Meet Molly White, the Mass. software engineer who takes care of the crypto industry

Bitcoin’s price surged to an all-time high near $70,000 in November. Ads for crypto companies were shown during the Super Bowl. Celebrities have changed their Twitter profile pictures to non-fungible tokens or NFTs. Some of White’s friends started leaving their traditional tech jobs to work for crypto firms.

So White, a longtime part-time Wikipedia editor, began researching the technology. But the more she learned, the more She realized that crypto was being marketed as something everyone should get into, despite a history of scams, scams, and predatory marketing.

“[I was] seeing people getting screwed over and over again,” White said. “There was no permanent record of what actually happened and how badly many of these projects ended.”

Her first instinct was to write Wikipedia articles about crypto and the related field web3.But she quickly realized that Wikipedia would not be the best place for her work – among other things, it would have required her to adopt a neutral stance.

“I have pretty strong opinions,” she said.

Late last year, White created a website called “Web3 Is Going Just Great” while working full-time at HubSpot. (The name is as sarcastic as it sounds, with the longer version ending with “…and definitely isn’t an enormous handle pouring lighter fluid onto our already smoldering planet.”) On the site, you chronicles sometimes multiple times a day – bad things happen in crypto.

“There’s a narrative that has become so loud and pervasive that everyone should be a part of it,” she said. “It feels like I have an obligation to talk about it.”

And others listen.

She is quoted regularly by national news outlets, has been a visiting professor at Stanford University and has advised US senators, including Senator Elizabeth Warren, on blockchain and cryptocurrency.

As White has learned over the past year, criticized Crypto is not easy. In a space known for unwavering optimism and “bro culture,” she’s the outspoken adversary who points out her problems.

White has been the victim of online harassment, doxxing (when private information about someone is revealed), and threats of violence. As a result, she doesn’t reveal much identifying information about her family or where she lives.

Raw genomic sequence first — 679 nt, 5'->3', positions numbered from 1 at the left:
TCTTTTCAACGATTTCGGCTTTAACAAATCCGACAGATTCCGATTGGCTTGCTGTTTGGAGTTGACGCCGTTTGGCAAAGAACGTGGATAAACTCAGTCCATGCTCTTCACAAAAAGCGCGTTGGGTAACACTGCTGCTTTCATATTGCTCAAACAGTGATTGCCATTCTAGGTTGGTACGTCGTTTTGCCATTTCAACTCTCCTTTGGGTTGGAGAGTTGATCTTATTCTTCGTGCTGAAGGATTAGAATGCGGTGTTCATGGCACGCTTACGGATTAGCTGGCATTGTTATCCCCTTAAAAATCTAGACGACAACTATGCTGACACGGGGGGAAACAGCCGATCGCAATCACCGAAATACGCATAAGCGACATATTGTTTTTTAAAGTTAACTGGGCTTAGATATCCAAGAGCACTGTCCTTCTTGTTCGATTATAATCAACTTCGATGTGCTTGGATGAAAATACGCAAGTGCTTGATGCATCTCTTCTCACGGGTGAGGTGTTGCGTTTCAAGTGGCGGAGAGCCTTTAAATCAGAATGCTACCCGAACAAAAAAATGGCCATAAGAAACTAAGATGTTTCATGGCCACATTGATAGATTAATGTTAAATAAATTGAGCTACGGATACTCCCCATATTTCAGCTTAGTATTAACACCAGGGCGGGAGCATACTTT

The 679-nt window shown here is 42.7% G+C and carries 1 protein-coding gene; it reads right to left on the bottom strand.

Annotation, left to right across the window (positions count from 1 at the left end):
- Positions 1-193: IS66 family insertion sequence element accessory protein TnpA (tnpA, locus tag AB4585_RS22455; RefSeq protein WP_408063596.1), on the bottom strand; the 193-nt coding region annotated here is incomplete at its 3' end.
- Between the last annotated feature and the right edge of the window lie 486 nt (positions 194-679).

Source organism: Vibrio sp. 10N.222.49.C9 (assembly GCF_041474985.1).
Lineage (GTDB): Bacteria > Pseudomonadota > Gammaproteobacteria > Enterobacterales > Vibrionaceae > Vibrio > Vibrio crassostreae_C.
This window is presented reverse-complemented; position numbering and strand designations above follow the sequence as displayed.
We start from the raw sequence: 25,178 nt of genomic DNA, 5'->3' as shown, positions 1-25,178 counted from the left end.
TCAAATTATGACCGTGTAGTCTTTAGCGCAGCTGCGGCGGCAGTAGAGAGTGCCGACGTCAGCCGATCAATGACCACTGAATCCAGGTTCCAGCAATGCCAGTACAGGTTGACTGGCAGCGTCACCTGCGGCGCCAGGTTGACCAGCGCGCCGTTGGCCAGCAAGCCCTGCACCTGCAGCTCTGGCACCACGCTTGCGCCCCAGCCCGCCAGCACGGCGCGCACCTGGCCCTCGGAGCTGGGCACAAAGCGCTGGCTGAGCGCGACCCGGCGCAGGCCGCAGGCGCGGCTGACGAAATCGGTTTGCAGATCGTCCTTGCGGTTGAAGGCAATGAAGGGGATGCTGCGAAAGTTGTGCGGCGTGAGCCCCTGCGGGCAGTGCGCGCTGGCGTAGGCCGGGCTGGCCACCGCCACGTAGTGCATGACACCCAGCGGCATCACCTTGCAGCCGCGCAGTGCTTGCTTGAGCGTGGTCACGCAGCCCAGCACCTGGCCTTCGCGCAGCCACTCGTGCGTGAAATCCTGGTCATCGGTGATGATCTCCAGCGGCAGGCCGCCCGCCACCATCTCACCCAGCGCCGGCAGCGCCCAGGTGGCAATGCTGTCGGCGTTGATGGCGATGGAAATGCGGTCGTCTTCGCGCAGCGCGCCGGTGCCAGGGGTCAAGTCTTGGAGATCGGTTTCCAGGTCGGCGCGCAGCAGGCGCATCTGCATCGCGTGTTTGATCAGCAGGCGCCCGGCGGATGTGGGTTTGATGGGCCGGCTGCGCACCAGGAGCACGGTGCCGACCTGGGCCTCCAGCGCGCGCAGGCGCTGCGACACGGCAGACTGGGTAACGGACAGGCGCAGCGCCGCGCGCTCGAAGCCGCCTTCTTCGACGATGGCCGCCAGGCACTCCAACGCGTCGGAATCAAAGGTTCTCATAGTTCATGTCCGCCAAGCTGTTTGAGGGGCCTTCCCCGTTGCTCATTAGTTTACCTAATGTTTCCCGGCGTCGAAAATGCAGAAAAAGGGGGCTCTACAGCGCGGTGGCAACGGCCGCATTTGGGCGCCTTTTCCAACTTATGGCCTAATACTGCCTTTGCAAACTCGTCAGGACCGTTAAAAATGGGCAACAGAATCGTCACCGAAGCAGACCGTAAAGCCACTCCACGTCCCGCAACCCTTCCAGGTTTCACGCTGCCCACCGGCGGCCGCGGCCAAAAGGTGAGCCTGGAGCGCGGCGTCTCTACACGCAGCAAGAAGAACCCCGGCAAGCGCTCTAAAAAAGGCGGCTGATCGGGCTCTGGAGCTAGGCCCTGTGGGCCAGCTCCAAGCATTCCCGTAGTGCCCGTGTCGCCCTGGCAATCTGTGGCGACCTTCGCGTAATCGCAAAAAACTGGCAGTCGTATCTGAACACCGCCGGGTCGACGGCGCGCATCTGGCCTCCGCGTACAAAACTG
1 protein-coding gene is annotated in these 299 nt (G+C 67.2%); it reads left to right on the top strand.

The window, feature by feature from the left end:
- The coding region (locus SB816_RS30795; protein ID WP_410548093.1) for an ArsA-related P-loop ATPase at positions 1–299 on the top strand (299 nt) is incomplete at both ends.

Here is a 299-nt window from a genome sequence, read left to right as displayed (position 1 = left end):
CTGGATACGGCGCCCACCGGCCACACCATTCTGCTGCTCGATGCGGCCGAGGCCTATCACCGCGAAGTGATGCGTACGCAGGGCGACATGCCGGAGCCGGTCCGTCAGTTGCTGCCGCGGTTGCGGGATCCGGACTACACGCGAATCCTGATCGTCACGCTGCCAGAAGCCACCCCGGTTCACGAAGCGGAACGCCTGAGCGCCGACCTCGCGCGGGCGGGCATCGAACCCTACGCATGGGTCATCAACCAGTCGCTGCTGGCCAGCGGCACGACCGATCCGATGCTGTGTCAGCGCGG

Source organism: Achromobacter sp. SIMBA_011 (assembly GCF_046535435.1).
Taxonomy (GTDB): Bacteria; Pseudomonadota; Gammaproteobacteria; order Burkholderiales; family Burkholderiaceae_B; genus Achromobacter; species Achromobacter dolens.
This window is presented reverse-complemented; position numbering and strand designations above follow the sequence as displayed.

White, who grew up in Maine, began editing Wikipedia around the age of 13. “My family knew I was doing it, and to a degree my friends knew,” she said. “It was like, ‘Oh, that’s one of Molly’s weird hobbies.'”

Even though she started writing through her favorite bands, White now focuses on controversial viewpoints and male-dominated spaces, including right-wing extremism and “involuntary celibacy” or incels. she has also served on the site Arbitration Committee that governs his toughest arguments.

Andrew Lih, a Wikipedia veteran who has known White since she was a teenager, said most editors are focused on topics in which they have a personal interest. White, he said, tackle Things that “she absolutely doesn’t like.”

“She wants to make sure the record has the best information,” he said.

Lih credits White’s rise to her ability to present information in an easily digestible manner. On her crypto website, she writes succinctly and to the point, using hashtags like #yikes, #badidea, and #hmm. Nor is she condescending or alarming.

Contrary to some critics, White does not consider all cryptos to be scams. Rather, she believes there has been an explosion of “truly fraudulent projects” that downplay the risks. She worries that crypto will be seen as a “ticket to financial freedom” for people who have no money to lose.

According to data released by the Federal Trade Commission, more than 46,000 people have reported losing over $1 billion in crypto to fraud since the beginning of 2021.